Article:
Why Tinder is Destroying Your Love Life
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As a matchmaker, I spend my days talking to single folks on behalf of my clients, located all over the United States. Often in those conversations, I encounter people who rely on Tinder to meet other singles, but find their dating life unfulfilling or even depressing.
“Everyone on here is only interested in texting! No one actually ever wants to meet up!” One man told me he broke up with the last woman he dated because she didn’t want to stop swiping and keeping her “options open.”
Tinder works well for meeting a bunch of different people. Every time you open the app you see a new crop of fresh faces on an interface that encourages you to swipe. And yet, growing research indicates that repeated “swiping” over time increases anxiety and depression, damages self-esteem, and lowers confidence. These are the very same qualities that can prohibit people from finding the healthy and supportive relationship they deserve.
The rapid response nature of Tinder and other dating apps make people feel like they are succeeding in their dating life when they match with someone, but split-second gratification doesn’t actually serve a relationship long-term.
Tinder gets its users to keep coming back by replicating the same neurobiological mechanisms as a slot machine. When you swipe right on someone and its a match, the onscreen notification provides a small rush of dopamine that fades as quickly as it came, leaving you wanting more.
The neurobiological mechanisms that Tinder uses to keep you swiping feeds primal competitive instincts. The app works well at leading users to believe they are maximizing their desirability and dating potential the more matches they get.
Matchmaker Remy Boyd says that when it comes down to it, dating is a numbers game — but Tinder isn’t helping users win at it. 28-year-old Tinder user Sam says that they have felt as though the app “hijacks” their brain’s reward cycles, rerouting them to a dead end.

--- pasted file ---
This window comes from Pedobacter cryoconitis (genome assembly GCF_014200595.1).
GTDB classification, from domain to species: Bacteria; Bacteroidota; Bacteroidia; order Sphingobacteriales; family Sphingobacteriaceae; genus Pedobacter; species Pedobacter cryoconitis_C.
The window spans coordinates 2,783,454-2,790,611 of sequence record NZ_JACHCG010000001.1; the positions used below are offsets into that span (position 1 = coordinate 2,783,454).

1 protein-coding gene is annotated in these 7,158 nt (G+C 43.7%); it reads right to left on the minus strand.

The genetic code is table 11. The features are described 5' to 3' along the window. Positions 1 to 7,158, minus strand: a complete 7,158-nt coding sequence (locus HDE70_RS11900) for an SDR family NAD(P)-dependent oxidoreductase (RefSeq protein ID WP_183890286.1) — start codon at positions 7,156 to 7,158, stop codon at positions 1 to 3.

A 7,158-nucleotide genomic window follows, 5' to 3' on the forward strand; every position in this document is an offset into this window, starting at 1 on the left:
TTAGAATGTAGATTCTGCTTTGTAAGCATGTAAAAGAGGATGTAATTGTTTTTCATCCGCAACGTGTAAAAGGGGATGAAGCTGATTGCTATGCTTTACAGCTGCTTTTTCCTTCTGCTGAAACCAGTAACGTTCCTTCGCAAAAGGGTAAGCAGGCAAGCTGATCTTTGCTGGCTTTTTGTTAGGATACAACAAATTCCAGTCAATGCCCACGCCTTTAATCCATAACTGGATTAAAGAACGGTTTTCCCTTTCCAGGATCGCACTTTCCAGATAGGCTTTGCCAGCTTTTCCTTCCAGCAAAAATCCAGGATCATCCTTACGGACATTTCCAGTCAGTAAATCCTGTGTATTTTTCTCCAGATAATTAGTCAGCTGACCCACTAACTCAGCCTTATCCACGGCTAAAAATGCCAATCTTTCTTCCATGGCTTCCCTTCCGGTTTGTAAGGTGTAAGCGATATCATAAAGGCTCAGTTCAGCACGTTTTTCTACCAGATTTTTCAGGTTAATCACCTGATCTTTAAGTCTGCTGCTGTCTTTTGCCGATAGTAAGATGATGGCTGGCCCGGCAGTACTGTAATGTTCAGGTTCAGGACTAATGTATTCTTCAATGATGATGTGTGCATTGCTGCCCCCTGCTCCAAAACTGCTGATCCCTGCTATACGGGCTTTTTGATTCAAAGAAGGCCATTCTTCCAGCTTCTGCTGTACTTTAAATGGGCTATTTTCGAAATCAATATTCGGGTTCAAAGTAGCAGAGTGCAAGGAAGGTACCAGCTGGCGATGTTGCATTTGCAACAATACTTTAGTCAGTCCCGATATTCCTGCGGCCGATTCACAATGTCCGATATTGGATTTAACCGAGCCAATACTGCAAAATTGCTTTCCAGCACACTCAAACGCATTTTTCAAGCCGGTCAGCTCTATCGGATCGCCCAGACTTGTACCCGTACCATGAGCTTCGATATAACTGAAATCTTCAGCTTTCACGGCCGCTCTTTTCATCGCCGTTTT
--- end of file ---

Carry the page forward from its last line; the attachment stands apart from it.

“All the anxieties associated with traditional dating like meeting a stranger, claiming your interest, and facing rejection are curtailed with Tinder,” says matchmaker Alyssa. Dating through a phone screen makes it easy to hide from these fears by “ghosting” rather than facing them head on.
Alyssa says that the one-dimensional experience of Tinder sucks the life out of dating because it’s strictly visual. But knowing whether you are actually attracted to someone requires you to tap into all of your senses.
The good news is there are alternatives, like working with a personal matchmaker. They encourage patience by providing clients with emotional support while they seek a long-term partnership.
“Not only do we give you human connection, we are your human connection,” says Alyssa. “We’re your personal coach, helping you navigate the uncharted waters of modern dating, and, perhaps, your next best friend.”
“Dating with a matchmaker requires you to invest time, energy, excitement, and curiosity in a connection,” says Cora, “which gives you a better chance of actually developing into something long term.”
“The matchmaking process helps love seekers be decisive and in control daters who actively go after what they want and get results!” says matchmaker Remy. Matchmakers offer a comprehensive experience - holding their clients accountable to what they are seeking, as well as filtering out matches who would repeat old, outgrown patterns of heartbreak and rejection.
“If you want to window shop, go to Tinder. It’s strictly visual. If you want to play with your other senses — to see, feel, touch, and have a human experience — go to a Matchmaker,” says Alyssa.